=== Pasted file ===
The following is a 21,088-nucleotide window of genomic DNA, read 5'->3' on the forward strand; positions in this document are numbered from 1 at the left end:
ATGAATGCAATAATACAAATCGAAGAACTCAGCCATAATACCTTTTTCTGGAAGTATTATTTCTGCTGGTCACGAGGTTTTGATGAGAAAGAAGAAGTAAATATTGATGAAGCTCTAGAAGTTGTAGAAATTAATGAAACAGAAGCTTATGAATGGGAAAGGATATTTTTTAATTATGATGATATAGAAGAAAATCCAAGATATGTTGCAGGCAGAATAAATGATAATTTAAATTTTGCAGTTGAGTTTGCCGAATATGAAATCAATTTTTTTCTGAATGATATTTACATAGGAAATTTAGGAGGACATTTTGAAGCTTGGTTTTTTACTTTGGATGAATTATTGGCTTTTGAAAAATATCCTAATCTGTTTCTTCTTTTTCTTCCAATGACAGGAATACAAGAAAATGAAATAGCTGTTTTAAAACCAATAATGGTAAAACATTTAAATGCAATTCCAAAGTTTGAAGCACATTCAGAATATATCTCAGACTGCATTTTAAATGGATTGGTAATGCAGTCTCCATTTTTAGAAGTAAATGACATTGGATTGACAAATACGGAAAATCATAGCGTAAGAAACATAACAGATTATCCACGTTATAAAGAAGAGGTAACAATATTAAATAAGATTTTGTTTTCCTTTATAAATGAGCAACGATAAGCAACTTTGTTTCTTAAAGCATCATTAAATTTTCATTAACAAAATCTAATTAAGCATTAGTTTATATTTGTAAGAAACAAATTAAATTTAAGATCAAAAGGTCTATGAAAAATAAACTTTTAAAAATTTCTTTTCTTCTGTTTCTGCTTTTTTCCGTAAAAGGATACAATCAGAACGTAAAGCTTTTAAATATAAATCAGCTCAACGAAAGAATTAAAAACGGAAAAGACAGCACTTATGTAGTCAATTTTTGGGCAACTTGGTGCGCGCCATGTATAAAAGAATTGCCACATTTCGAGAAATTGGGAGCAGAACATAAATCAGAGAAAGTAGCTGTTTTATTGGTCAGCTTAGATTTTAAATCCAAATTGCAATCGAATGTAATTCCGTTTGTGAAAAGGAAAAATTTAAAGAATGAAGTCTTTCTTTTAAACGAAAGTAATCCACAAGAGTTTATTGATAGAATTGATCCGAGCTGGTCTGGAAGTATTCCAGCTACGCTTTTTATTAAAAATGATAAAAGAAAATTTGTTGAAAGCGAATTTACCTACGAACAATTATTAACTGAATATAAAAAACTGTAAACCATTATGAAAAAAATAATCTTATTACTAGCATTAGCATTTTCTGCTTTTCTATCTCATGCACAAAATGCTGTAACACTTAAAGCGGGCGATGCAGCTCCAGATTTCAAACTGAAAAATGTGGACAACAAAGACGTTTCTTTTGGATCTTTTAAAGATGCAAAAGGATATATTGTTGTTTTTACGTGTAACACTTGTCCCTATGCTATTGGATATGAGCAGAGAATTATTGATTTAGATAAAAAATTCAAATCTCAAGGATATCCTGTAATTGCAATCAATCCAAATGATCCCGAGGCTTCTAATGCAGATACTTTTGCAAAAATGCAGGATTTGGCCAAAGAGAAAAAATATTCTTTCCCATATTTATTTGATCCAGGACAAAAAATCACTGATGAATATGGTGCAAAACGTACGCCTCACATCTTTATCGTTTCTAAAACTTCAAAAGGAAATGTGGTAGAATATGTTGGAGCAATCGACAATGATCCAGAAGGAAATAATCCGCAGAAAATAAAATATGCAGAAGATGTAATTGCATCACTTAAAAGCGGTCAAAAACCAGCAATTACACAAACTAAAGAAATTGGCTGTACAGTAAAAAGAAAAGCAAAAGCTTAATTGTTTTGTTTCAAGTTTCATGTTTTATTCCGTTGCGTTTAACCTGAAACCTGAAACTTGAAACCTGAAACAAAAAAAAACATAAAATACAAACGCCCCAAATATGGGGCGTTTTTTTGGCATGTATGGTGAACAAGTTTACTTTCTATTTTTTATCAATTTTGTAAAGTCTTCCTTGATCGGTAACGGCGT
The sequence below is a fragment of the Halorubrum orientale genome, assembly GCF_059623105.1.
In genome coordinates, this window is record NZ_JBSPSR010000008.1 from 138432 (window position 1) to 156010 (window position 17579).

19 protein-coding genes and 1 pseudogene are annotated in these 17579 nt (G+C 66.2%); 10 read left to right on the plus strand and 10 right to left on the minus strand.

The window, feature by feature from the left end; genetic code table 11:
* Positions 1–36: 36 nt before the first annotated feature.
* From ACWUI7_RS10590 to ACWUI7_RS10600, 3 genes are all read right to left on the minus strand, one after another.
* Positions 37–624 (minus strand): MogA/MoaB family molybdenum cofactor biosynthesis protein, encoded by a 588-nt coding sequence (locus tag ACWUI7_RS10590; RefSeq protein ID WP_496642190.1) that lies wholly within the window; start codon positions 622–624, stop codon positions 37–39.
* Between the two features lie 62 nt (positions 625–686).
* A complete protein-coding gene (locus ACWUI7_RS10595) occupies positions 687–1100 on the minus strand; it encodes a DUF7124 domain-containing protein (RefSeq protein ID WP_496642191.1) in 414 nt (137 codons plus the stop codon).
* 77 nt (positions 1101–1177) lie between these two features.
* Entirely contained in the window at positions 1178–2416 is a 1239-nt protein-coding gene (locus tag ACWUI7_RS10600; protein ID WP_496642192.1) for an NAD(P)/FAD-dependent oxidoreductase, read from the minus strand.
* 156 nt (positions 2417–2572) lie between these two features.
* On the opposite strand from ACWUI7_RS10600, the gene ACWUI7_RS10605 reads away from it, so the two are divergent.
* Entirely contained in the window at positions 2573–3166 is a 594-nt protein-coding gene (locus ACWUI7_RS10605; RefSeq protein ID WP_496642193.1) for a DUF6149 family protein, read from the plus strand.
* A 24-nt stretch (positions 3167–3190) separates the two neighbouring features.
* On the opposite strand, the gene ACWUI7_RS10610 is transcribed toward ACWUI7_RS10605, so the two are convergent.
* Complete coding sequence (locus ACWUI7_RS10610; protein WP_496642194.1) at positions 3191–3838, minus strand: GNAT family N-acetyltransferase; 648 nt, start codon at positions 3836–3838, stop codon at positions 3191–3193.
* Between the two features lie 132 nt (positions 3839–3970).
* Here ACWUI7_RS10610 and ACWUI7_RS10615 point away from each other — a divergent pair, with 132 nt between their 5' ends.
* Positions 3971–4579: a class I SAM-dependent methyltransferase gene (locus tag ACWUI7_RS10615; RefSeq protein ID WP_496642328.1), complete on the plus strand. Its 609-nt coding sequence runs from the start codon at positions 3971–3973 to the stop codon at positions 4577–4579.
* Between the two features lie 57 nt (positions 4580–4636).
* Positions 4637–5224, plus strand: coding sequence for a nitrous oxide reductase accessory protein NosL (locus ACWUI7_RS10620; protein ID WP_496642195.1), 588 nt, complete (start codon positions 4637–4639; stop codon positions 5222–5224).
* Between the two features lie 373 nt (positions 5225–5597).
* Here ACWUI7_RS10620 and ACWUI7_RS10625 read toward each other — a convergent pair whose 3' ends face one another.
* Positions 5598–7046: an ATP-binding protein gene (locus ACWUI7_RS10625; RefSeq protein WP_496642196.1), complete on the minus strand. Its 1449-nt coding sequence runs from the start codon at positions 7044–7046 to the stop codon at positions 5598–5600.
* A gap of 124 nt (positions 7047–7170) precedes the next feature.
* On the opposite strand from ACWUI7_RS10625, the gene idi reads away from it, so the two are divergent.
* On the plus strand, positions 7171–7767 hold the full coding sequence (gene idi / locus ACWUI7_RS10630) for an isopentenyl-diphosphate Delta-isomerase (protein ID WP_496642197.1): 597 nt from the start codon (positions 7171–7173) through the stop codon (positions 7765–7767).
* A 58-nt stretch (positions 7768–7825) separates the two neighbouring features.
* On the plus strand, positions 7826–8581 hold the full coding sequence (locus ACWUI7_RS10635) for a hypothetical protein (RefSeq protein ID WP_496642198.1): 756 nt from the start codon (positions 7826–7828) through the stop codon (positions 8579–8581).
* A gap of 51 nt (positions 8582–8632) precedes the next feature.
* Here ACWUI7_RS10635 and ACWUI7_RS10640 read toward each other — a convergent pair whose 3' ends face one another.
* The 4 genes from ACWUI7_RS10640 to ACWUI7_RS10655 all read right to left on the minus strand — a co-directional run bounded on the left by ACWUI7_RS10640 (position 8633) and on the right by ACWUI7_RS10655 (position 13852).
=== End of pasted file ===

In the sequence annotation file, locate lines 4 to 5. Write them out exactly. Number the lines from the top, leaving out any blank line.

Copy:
In genome coordinates, this window is record NZ_JBSPSR010000008.1 from 138432 (window position 1) to 156010 (window position 17579).

19 protein-coding genes and 1 pseudogene are annotated in these 17579 nt (G+C 66.2%); 10 read left to right on the plus strand and 10 right to left on the minus strand.